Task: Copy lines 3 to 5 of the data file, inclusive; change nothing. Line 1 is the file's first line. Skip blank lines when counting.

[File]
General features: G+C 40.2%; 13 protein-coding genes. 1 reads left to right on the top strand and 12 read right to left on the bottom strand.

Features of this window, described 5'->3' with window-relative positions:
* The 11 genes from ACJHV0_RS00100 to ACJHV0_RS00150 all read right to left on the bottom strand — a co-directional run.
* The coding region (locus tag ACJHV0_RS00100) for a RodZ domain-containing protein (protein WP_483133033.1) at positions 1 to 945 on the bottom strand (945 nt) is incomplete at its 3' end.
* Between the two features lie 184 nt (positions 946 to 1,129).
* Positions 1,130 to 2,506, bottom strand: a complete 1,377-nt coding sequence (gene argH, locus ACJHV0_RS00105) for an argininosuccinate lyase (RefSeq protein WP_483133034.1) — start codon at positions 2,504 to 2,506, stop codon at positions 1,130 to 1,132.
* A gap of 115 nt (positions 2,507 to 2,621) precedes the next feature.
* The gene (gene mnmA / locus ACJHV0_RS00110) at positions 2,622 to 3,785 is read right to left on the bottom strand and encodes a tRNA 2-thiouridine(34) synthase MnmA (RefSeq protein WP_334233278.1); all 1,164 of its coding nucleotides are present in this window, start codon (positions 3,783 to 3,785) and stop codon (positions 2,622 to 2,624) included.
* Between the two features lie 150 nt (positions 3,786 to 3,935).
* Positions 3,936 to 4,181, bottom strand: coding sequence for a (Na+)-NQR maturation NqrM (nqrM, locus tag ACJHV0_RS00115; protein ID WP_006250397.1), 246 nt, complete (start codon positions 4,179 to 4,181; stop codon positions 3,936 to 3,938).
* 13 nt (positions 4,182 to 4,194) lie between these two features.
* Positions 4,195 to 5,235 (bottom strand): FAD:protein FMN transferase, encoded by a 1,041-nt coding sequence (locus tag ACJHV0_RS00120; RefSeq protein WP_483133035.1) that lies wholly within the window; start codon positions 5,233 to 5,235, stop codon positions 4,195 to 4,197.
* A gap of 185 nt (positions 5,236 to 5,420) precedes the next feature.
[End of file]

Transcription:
* The 11 genes from ACJHV0_RS00100 to ACJHV0_RS00150 all read right to left on the bottom strand — a co-directional run.
* The coding region (locus tag ACJHV0_RS00100) for a RodZ domain-containing protein (protein WP_483133033.1) at positions 1 to 945 on the bottom strand (945 nt) is incomplete at its 3' end.
* Between the two features lie 184 nt (positions 946 to 1,129).